Its not me at all that thinks there is no value in the knowledge in how to kidnap children other than its inherent value in teaching would-be kidnappers how to not fail in their endeavors.

    I actually have two small kids, and "I" researched this subject myself so as to know how to teach my own kids to be resilient. (Someone tried to kidnap me when I was 5, and I was only saved because a neighbor happened to notice and took action immediately.)

    But I would NOT create and publish a video on how to do kidnap children, because it is not socially acceptable to do so. And if I were youtube, I would want od do something socially acceptable if I found out I had this sort of video in my repository...

     

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  20.  
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    tedivm, Nov 30th, 2006 @ 6:35am

    seriously, this is retarded.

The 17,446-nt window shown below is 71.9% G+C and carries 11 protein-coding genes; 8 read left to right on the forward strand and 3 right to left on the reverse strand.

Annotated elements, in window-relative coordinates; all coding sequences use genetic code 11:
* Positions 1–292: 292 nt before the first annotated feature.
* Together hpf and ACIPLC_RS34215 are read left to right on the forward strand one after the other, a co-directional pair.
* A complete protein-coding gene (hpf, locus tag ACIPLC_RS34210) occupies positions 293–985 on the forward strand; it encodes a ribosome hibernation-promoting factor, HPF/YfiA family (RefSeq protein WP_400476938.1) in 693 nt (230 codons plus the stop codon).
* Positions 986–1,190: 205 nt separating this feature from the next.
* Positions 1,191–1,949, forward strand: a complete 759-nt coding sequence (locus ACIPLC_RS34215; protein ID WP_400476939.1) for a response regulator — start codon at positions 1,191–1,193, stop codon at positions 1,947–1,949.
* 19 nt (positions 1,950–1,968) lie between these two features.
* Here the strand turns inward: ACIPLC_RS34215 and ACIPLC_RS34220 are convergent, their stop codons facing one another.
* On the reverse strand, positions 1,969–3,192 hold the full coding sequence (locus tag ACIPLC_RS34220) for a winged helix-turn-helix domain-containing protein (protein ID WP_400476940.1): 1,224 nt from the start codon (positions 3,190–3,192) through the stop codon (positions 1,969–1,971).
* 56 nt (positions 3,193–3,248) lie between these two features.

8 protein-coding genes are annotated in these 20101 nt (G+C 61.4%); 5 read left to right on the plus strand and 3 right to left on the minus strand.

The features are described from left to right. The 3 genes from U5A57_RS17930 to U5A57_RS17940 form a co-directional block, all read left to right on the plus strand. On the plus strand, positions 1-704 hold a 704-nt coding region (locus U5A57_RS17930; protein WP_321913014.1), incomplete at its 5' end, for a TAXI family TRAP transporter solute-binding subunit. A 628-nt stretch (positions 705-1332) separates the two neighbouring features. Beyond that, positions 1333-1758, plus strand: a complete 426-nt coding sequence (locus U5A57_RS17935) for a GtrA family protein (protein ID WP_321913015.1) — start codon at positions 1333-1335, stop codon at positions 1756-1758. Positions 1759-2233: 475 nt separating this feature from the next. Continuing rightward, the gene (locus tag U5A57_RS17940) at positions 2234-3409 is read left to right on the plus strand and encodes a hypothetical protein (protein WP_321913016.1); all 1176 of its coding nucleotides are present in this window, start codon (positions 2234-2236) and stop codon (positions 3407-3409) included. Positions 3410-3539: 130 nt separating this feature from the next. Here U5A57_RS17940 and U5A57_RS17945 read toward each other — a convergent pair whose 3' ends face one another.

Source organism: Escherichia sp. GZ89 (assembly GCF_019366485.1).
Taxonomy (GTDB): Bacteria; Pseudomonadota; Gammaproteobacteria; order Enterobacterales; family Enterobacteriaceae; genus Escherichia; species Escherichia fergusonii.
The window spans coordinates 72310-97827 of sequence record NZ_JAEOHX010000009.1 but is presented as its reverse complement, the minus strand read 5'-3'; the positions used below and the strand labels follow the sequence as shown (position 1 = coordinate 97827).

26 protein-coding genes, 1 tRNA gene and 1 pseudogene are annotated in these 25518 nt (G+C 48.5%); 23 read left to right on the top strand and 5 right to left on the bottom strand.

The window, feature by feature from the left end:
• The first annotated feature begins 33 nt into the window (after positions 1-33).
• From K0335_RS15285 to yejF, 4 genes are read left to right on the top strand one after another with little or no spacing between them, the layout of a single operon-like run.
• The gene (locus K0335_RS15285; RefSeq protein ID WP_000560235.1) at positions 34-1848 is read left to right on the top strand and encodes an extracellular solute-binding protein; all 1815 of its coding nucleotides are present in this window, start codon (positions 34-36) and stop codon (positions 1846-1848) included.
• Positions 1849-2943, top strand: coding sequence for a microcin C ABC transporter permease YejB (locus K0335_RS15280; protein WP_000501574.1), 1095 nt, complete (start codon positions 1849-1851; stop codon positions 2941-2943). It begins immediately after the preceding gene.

If you are planning on breaking into a building, you're going to BREAK into the building. It just faster that way, and your common crook just wants to get your shit.

     

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  21.  
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    less time than AC, Nov 30th, 2006 @ 6:35am

    Anonymous Coward

    yet another instance of AC having way too much time on his hands.

    here's to DZmodelman for a creative illustration of how to respond to ludicrous subjects.

    AC take note.

     

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  22.  
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    safusa, Nov 30th, 2006 @ 6:40am

    Blame